Stolen waters are sweet, says Proverbs. That’s why the almost universal banning of Israelism, the controversial film challenging the centrality of Israel in Jewish education, has piqued the curiosity of many people, myself included.
After watching all 84 minutes, I think the film should be screened and not because I agree with its content. As is well known, Israelism is scathingly critical of the uber-pro-Israel indoctrination offered up by Jewish day schools, camps, and youth movements. Should we support Israel unconditionally, the film asks. It’s a question echoed by many American Jews.
And it deserves an answer though not the answer offered by this film. The filmmakers have a point. Classic Zionist ideology cribbed from 19th-century European nationalism no longer works. A land without a people for a people without a land was never quite accurate.
But instead of digging deeper, this film concludes that Zionism is wrong, Israel is a militaristic rogue state and a human rights violator, and that justice is with the Palestinians.
Why not talk about this openly? This could provoke a conversation that would prod viewers to consider an authentic Jewish perspective. Our young people deserve to understand God’s promise of our land to our forefathers and how the conditional nature of that promise detailed in the Shema prayer has led to our present malaise.
Teaching Jewish kids that our nation and, indeed, our lives are in the hands of an active, loving, and sometimes judgy G-d is, of course, not politically correct. Because they weren’t given this perspective the makers of Israelism found answers elsewhere.
It’s painful to hear them mouth every Palestinian trope and to see the good guys as the warm and fuzzy Palestinian humous eaters, not their Israeli Jewish brethren and certainly not IDF soldiers who protect them as they wander around the West Bank. Sadly they are not outliers.
As October 7 dims, and legacy media pummels its watchers with video footage of bombed-out buildings and dead Gazan babies, many young Jews agree with the message of this film.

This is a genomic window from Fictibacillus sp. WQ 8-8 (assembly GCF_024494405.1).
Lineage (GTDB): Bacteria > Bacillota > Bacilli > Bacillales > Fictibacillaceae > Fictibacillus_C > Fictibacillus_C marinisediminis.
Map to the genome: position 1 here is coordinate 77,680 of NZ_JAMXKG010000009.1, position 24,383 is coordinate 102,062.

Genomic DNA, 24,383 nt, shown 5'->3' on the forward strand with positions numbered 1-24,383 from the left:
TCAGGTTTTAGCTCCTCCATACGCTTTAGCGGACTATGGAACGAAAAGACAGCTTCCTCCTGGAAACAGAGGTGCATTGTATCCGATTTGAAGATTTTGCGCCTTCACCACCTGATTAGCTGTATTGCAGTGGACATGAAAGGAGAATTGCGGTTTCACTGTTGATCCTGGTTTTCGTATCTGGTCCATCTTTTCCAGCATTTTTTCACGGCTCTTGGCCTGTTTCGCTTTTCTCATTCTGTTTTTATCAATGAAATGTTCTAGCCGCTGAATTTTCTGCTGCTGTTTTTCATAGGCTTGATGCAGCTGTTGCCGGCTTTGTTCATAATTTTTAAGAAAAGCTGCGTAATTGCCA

Already they are calling for a ceasefire. On paper, that sounds great; how could anyone oppose a ceasefire, but experts say that laying down our arms prematurely would empower Hamas and its Islamofascist allies and leave Israelis more vulnerable than ever before.
The young spiritual seekers who appear in Israelism mean well. Like the pre-Auschwitz Anne Frank, they want to believe that all people are basically good at heart. One wonders if Oct. 7 has changed their minds.
Occupation is ugly and war even uglier, but the IDF is doing what it can to keep us safe from those kindly humous eating Palestinians who have espoused Shahidism, the perverse idealization of the holy martyr who sacrifices his own life to kill infidels aka Jews. In both Gaza and the West Bank, children are educated to want to become Shahidis. The film leaves this out nor does it point a finger at Palestinian violence.
Not only do the Palestinians kill Jews, they kill each other. Domestic violence is rife in their village, and frighteningly many of them are heavily armed. In his latest video, Dr. Mordechai Kedar warns that they can quickly form a fifth column. Many Gazans allowed their homes to be included as part of the tunnel system. A recent report revealed that IDF soldiers even found tunnels placed under babies’ cribs. None of this is stated in the film.
Nor does Israelism devote attention to the West Bank’s governing body, the Palestinian Authority, known not only for corruption but for its human rights violations.
One wonders what would happen if the logic of this film became Israeli policy.
The film never asks what life would be like if Israel retreated from the West Bank or what if we withdrew from any territories implicated in the Naqba (the rest of Israel)? Where would we go? Not to Palestine. Even now, a Jew who wanders into PA-controlled and certainly Hamas territory risks being lynched. Nor can a Jew travel freely in the Arab world. Except for the Abraham Accord countries (and who knows how long that will last), a Jew cannot enter the Arab lands from which thousands of our people were expelled, not even as visitors and certainly not to claim stolen property.
We are facing an enemy unprecedented in its brutality. We need to fight back hard, not pretend as this film does that we can one day sing kumbaya together under a campfire in the West Bank.